While federal courts may not shirk from their duty of exercising the jurisdiction conferred on them by Congress, they remain “courts of limited jurisdiction.” Burns v. Windsor Ins. Co., 31 F.3d 1092, 1095 (11th Cir. 1994). Consequently, this court strictly construes removal statutes and “‘all doubts about jurisdiction [are] resolved in favor of remand to state court.'” City of Vestavia Hills v. Gen. Fid. Ins. Co., 676 F.3d 1310, 1313 (11th Cir. 2012) (quoting Univ. of S. Ala. v. Am. Tobacco Co., 168 F.3d 405, 411 (11th Cir. 1999)).


         This action concerns a dispute between residents and property owners who obtain their water from the Authority, the Plaintiffs, and three out-of-state manufacturing corporations, the Defendants. Doc. 1-2 at 47-48. The Plaintiffs allege that the Defendants' manufacturing and disposal activities have resulted in the release of various chemicals into the Tennessee River and its tributaries, the primary source of water for the Authority. Id. at 48-49. The Plaintiffs aver that these chemicals are carcinogenic and can significantly impact human health, even at relatively low exposure levels. Id. at 49-50.

         Accordingly, the Plaintiffs filed the instant complaint in the Circuit Court of Lawrence County, Alabama, asserting numerous state law claims including negligence, nuisance, trespass, wantonness, and battery. Id. at 44, 54-58. The complaint seeks, in addition to punitive damages, unspecified amounts of compensatory damages for emotional distress, mental anguish, and property damage. Id. at 54-58. The Plaintiffs also seek injunctive relief requiring the Defendants to remediate the harmful chemicals they have already introduced into the environment and to cease their allegedly unsafe business practices. Id. at 58- 59.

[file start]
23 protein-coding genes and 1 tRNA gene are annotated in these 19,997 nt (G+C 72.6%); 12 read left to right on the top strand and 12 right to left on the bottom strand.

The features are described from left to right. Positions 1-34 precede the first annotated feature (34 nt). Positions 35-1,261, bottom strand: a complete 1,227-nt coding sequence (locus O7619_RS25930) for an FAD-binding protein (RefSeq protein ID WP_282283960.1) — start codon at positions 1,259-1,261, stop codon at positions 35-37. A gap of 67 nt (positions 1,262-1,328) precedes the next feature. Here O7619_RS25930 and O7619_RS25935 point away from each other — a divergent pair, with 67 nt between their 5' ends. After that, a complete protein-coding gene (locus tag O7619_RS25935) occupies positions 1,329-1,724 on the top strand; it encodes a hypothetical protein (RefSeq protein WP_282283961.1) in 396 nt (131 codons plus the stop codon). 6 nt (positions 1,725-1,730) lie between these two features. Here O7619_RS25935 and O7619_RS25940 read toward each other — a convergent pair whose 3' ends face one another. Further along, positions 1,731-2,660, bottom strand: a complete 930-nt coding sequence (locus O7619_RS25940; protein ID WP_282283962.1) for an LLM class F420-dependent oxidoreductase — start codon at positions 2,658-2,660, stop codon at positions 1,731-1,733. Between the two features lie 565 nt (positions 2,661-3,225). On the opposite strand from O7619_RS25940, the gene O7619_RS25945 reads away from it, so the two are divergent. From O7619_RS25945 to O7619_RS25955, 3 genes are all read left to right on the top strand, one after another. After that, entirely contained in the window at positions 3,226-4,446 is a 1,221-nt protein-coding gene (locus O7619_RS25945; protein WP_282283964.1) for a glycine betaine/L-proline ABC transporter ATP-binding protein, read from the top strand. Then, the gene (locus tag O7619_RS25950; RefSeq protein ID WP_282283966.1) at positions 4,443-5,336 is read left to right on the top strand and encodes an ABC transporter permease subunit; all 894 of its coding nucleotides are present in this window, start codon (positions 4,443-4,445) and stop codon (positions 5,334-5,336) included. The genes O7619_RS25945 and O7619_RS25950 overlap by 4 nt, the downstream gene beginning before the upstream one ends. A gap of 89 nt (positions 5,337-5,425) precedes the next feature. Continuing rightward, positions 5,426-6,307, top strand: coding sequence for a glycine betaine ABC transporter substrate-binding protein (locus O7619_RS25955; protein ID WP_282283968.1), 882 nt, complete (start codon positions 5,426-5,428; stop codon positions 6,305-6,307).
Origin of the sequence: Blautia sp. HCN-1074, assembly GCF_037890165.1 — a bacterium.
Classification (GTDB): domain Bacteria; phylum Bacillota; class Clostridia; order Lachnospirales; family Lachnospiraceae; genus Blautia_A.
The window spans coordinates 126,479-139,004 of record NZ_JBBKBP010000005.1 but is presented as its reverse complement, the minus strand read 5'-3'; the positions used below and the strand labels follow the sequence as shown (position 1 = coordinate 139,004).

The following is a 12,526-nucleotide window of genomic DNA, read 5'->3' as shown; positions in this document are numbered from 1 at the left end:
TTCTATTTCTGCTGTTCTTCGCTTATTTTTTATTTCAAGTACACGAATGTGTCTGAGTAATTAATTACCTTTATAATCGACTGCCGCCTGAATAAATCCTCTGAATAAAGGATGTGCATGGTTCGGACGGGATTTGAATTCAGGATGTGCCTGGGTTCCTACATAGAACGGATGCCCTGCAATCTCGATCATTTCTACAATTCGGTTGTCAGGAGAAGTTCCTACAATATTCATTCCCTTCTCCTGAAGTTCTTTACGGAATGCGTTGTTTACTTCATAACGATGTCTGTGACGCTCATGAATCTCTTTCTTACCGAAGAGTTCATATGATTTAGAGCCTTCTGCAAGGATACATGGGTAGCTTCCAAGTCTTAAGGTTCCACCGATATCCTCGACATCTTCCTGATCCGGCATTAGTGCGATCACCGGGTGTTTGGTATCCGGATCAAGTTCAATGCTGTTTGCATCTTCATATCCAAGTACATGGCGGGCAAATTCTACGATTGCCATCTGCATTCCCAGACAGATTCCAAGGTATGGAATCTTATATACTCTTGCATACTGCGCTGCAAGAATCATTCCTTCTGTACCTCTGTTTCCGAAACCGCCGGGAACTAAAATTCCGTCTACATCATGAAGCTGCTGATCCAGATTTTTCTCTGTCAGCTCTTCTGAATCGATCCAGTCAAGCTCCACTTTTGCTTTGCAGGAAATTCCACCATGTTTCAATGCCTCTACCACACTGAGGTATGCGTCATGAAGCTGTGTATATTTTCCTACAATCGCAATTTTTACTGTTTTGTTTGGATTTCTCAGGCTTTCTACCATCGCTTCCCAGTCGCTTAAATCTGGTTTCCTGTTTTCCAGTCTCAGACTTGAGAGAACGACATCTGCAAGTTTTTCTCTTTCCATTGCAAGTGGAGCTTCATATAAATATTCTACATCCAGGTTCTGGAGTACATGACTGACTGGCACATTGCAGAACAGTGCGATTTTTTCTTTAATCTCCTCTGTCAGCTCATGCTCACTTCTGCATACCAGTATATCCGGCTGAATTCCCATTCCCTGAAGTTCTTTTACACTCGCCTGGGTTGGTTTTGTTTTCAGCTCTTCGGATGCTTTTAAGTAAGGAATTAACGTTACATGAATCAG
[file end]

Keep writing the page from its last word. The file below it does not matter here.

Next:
The Defendants timely removed this action to this court pursuant to § 1441 and the first paragraph of § 1446(b) claiming that the requirements for diversity jurisdiction outlined in § 1332(a) are met. Doc. 1 at 2-4. Subsequently, the Plaintiffs moved to remand the case to state court arguing that the Defendants have failed to establish by a preponderance of the evidence that the amount in controversy exceeds the jurisdictional threshold of $75, 000. Doc. 12 at 2.


         The gravamen of the Defendants jurisdictional argument is that the complaint contains serious allegations and “broadly and vaguely request[s] compensatory damages for mental anguish, emotional distress, damages to . . . real property, diminution in the value of . . . real property, . . . out of pocket expenses for bottled water and specialty water filters, [and] punitive damages.” Doc. 26 at 5. Based on these contentions, the Defendants assert that common sense tells us that at least one of the Plaintiffs must assert claims satisfying the amount-in-controversy requirement. However, given the record before this court, and the lack of any specific evidence regarding the proper valuation of the Plaintiffs' claims, the court cannot make such a finding.[2]